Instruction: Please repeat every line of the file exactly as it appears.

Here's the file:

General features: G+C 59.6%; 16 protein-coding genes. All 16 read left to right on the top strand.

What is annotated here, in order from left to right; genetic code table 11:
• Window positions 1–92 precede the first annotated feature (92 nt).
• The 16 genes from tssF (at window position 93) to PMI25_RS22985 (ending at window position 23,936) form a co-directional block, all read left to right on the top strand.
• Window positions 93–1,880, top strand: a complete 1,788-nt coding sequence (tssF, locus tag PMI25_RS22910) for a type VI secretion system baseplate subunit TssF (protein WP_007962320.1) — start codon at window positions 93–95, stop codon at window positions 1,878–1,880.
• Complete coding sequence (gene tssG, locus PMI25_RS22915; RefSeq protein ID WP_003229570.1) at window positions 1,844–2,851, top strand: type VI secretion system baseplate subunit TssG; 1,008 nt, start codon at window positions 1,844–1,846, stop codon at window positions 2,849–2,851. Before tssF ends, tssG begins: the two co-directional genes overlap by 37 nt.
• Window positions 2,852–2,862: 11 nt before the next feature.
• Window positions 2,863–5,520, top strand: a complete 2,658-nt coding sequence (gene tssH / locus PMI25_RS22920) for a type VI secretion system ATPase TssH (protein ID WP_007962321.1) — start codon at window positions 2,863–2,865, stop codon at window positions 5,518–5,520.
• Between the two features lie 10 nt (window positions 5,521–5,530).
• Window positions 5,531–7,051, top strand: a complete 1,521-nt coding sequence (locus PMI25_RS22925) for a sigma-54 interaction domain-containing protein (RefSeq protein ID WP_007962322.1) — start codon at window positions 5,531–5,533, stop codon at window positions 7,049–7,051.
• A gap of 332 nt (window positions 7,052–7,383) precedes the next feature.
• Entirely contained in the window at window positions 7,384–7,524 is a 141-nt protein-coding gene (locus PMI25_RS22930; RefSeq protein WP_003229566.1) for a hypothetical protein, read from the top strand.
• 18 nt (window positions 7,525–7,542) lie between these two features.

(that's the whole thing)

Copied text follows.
General features: G+C 59.6%; 16 protein-coding genes. All 16 read left to right on the top strand.

What is annotated here, in order from left to right; genetic code table 11:
• Window positions 1–92 precede the first annotated feature (92 nt).
• The 16 genes from tssF (at window position 93) to PMI25_RS22985 (ending at window position 23,936) form a co-directional block, all read left to right on the top strand.
• Window positions 93–1,880, top strand: a complete 1,788-nt coding sequence (tssF, locus tag PMI25_RS22910) for a type VI secretion system baseplate subunit TssF (protein WP_007962320.1) — start codon at window positions 93–95, stop codon at window positions 1,878–1,880.
• Complete coding sequence (gene tssG, locus PMI25_RS22915; RefSeq protein ID WP_003229570.1) at window positions 1,844–2,851, top strand: type VI secretion system baseplate subunit TssG; 1,008 nt, start codon at window positions 1,844–1,846, stop codon at window positions 2,849–2,851. Before tssF ends, tssG begins: the two co-directional genes overlap by 37 nt.
• Window positions 2,852–2,862: 11 nt before the next feature.
• Window positions 2,863–5,520, top strand: a complete 2,658-nt coding sequence (gene tssH / locus PMI25_RS22920) for a type VI secretion system ATPase TssH (protein ID WP_007962321.1) — start codon at window positions 2,863–2,865, stop codon at window positions 5,518–5,520.
• Between the two features lie 10 nt (window positions 5,521–5,530).
• Window positions 5,531–7,051, top strand: a complete 1,521-nt coding sequence (locus PMI25_RS22925) for a sigma-54 interaction domain-containing protein (RefSeq protein ID WP_007962322.1) — start codon at window positions 5,531–5,533, stop codon at window positions 7,049–7,051.
• A gap of 332 nt (window positions 7,052–7,383) precedes the next feature.
• Entirely contained in the window at window positions 7,384–7,524 is a 141-nt protein-coding gene (locus PMI25_RS22930; RefSeq protein WP_003229566.1) for a hypothetical protein, read from the top strand.
• 18 nt (window positions 7,525–7,542) lie between these two features.